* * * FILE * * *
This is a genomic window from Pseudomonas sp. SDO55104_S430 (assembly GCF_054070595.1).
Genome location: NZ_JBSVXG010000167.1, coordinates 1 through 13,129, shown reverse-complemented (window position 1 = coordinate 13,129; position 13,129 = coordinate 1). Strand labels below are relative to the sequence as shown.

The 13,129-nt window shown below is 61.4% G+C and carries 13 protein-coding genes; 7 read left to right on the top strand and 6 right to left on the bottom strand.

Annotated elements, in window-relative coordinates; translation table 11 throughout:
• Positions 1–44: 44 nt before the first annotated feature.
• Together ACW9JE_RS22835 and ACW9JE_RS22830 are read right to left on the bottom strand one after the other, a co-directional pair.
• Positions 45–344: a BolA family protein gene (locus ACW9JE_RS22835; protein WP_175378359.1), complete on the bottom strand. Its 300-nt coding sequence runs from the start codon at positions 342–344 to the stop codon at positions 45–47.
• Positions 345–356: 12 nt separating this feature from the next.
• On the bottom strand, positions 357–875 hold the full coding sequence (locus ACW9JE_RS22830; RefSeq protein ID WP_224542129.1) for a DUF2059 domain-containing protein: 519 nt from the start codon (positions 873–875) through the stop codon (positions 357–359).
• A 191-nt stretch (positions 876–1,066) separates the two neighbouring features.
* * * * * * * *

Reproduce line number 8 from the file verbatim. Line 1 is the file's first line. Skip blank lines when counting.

• Positions 345–356: 12 nt separating this feature from the next.